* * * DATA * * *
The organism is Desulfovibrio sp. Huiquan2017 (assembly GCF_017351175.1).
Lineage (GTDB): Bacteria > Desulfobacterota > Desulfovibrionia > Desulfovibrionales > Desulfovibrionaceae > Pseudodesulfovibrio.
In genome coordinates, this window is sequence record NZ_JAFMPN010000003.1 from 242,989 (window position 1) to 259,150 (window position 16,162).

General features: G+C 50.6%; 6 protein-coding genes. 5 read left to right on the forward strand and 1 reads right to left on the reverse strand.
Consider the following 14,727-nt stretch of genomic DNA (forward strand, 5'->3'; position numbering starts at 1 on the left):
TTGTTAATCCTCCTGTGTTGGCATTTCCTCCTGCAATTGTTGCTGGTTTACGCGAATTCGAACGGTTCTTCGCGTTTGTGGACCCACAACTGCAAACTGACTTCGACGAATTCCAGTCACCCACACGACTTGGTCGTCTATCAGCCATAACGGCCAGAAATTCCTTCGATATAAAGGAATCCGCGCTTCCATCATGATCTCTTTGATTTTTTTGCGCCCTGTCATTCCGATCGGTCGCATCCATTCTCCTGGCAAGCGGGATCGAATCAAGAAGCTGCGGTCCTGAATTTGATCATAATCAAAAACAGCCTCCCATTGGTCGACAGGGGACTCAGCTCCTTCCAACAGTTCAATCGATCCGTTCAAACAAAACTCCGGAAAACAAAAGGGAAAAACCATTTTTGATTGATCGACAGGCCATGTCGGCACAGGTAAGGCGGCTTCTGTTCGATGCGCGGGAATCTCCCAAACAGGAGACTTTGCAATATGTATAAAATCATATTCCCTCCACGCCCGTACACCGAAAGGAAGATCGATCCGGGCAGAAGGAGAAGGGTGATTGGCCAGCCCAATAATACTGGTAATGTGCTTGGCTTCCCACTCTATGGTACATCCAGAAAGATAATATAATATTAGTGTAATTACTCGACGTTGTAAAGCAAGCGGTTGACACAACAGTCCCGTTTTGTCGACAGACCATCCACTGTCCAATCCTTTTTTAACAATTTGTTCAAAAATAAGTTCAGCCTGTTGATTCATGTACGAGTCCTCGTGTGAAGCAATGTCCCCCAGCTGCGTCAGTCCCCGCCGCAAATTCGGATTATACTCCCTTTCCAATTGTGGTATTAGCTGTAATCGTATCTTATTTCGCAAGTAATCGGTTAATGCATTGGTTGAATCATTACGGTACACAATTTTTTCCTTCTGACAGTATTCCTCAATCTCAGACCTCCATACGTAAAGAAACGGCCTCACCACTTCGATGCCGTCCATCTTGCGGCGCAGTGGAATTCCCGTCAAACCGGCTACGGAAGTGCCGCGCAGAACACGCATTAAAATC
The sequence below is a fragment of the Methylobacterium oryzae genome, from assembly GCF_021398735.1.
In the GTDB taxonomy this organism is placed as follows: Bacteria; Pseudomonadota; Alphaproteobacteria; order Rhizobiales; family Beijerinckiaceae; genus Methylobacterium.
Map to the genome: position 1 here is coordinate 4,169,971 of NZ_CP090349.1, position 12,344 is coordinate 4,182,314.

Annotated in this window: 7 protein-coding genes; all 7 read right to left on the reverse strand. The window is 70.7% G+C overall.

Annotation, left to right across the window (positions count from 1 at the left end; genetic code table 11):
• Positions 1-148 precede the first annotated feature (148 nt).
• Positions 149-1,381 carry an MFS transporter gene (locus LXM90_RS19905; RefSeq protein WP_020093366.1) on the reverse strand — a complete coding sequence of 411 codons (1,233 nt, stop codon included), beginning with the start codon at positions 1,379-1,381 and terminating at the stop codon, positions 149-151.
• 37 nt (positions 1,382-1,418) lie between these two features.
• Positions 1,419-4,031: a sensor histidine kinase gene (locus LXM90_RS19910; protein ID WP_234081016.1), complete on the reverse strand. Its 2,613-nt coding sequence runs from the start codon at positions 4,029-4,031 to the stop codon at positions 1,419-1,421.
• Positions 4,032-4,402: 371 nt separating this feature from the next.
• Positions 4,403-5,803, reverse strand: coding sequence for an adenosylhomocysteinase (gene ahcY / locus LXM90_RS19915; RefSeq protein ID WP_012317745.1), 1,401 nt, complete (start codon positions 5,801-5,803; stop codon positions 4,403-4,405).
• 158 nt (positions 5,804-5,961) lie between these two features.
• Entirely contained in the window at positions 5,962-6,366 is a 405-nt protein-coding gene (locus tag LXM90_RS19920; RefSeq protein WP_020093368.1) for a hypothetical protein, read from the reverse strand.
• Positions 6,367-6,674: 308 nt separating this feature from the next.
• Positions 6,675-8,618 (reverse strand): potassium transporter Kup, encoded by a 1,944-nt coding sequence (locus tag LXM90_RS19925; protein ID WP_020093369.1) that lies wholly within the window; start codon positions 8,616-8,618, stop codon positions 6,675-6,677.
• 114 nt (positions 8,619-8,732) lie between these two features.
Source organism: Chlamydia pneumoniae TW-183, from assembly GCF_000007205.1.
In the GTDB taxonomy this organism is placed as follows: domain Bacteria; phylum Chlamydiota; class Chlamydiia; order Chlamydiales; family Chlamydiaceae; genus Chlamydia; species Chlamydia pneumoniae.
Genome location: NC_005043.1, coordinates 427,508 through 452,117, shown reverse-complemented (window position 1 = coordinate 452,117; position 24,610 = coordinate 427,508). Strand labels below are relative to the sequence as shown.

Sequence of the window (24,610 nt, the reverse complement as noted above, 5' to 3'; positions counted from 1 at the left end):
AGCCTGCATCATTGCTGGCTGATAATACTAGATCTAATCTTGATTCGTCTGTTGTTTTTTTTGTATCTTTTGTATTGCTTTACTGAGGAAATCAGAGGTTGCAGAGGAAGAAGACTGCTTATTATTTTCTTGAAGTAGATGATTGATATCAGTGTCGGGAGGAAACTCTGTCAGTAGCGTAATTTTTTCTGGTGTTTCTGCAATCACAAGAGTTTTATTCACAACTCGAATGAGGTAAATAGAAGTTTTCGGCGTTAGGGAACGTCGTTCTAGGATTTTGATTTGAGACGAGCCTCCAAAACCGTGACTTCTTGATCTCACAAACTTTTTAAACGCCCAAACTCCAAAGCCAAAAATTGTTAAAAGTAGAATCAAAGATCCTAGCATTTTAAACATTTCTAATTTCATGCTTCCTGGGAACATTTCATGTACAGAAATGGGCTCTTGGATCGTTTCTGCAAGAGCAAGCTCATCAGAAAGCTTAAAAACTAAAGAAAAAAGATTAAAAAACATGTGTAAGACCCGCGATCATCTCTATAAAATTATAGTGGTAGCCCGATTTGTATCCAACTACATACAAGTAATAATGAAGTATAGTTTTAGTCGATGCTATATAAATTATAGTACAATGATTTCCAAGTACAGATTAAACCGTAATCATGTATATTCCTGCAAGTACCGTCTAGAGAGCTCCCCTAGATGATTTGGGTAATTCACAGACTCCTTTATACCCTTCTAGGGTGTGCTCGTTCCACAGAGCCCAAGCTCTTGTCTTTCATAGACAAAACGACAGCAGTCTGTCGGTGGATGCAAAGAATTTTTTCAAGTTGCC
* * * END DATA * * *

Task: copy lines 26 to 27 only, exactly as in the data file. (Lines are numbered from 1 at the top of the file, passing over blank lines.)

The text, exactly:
Sequence of the window (24,610 nt, the reverse complement as noted above, 5' to 3'; positions counted from 1 at the left end):
AGCCTGCATCATTGCTGGCTGATAATACTAGATCTAATCTTGATTCGTCTGTTGTTTTTTTTGTATCTTTTGTATTGCTTTACTGAGGAAATCAGAGGTTGCAGAGGAAGAAGACTGCTTATTATTTTCTTGAAGTAGATGATTGATATCAGTGTCGGGAGGAAACTCTGTCAGTAGCGTAATTTTTTCTGGTGTTTCTGCAATCACAAGAGTTTTATTCACAACTCGAATGAGGTAAATAGAAGTTTTCGGCGTTAGGGAACGTCGTTCTAGGATTTTGATTTGAGACGAGCCTCCAAAACCGTGACTTCTTGATCTCACAAACTTTTTAAACGCCCAAACTCCAAAGCCAAAAATTGTTAAAAGTAGAATCAAAGATCCTAGCATTTTAAACATTTCTAATTTCATGCTTCCTGGGAACATTTCATGTACAGAAATGGGCTCTTGGATCGTTTCTGCAAGAGCAAGCTCATCAGAAAGCTTAAAAACTAAAGAAAAAAGATTAAAAAACATGTGTAAGACCCGCGATCATCTCTATAAAATTATAGTGGTAGCCCGATTTGTATCCAACTACATACAAGTAATAATGAAGTATAGTTTTAGTCGATGCTATATAAATTATAGTACAATGATTTCCAAGTACAGATTAAACCGTAATCATGTATATTCCTGCAAGTACCGTCTAGAGAGCTCCCCTAGATGATTTGGGTAATTCACAGACTCCTTTATACCCTTCTAGGGTGTGCTCGTTCCACAGAGCCCAAGCTCTTGTCTTTCATAGACAAAACGACAGCAGTCTGTCGGTGGATGCAAAGAATTTTTTCAAGTTGCC